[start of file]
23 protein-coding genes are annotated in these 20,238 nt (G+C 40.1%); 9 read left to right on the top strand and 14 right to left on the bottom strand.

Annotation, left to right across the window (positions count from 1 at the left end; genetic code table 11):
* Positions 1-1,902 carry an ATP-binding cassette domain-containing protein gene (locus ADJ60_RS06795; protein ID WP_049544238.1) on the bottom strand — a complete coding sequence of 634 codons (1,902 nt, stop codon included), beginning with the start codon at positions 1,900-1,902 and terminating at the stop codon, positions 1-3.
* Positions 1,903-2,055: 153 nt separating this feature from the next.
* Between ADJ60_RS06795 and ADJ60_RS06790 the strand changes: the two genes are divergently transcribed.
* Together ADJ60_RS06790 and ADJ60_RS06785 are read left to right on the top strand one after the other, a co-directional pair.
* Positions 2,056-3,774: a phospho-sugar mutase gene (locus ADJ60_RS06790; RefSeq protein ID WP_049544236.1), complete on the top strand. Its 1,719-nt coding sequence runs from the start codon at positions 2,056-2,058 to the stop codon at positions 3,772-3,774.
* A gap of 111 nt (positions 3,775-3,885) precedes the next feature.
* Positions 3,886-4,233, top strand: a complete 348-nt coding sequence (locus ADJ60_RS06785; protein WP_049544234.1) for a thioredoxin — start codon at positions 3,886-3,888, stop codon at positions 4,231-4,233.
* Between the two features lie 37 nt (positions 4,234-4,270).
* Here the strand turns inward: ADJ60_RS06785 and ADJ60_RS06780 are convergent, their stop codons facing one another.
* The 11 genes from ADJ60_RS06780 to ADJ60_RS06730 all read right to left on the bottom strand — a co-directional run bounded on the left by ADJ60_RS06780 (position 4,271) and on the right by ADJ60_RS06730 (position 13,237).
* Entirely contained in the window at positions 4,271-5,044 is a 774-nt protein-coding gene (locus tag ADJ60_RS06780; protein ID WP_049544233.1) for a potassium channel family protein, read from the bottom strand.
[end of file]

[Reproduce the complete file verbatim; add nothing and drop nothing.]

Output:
23 protein-coding genes are annotated in these 20,238 nt (G+C 40.1%); 9 read left to right on the top strand and 14 right to left on the bottom strand.

Annotation, left to right across the window (positions count from 1 at the left end; genetic code table 11):
* Positions 1-1,902 carry an ATP-binding cassette domain-containing protein gene (locus ADJ60_RS06795; protein ID WP_049544238.1) on the bottom strand — a complete coding sequence of 634 codons (1,902 nt, stop codon included), beginning with the start codon at positions 1,900-1,902 and terminating at the stop codon, positions 1-3.
* Positions 1,903-2,055: 153 nt separating this feature from the next.
* Between ADJ60_RS06795 and ADJ60_RS06790 the strand changes: the two genes are divergently transcribed.
* Together ADJ60_RS06790 and ADJ60_RS06785 are read left to right on the top strand one after the other, a co-directional pair.
* Positions 2,056-3,774: a phospho-sugar mutase gene (locus ADJ60_RS06790; RefSeq protein ID WP_049544236.1), complete on the top strand. Its 1,719-nt coding sequence runs from the start codon at positions 2,056-2,058 to the stop codon at positions 3,772-3,774.
* A gap of 111 nt (positions 3,775-3,885) precedes the next feature.
* Positions 3,886-4,233, top strand: a complete 348-nt coding sequence (locus ADJ60_RS06785; protein WP_049544234.1) for a thioredoxin — start codon at positions 3,886-3,888, stop codon at positions 4,231-4,233.
* Between the two features lie 37 nt (positions 4,234-4,270).
* Here the strand turns inward: ADJ60_RS06785 and ADJ60_RS06780 are convergent, their stop codons facing one another.
* The 11 genes from ADJ60_RS06780 to ADJ60_RS06730 all read right to left on the bottom strand — a co-directional run bounded on the left by ADJ60_RS06780 (position 4,271) and on the right by ADJ60_RS06730 (position 13,237).
* Entirely contained in the window at positions 4,271-5,044 is a 774-nt protein-coding gene (locus tag ADJ60_RS06780; protein ID WP_049544233.1) for a potassium channel family protein, read from the bottom strand.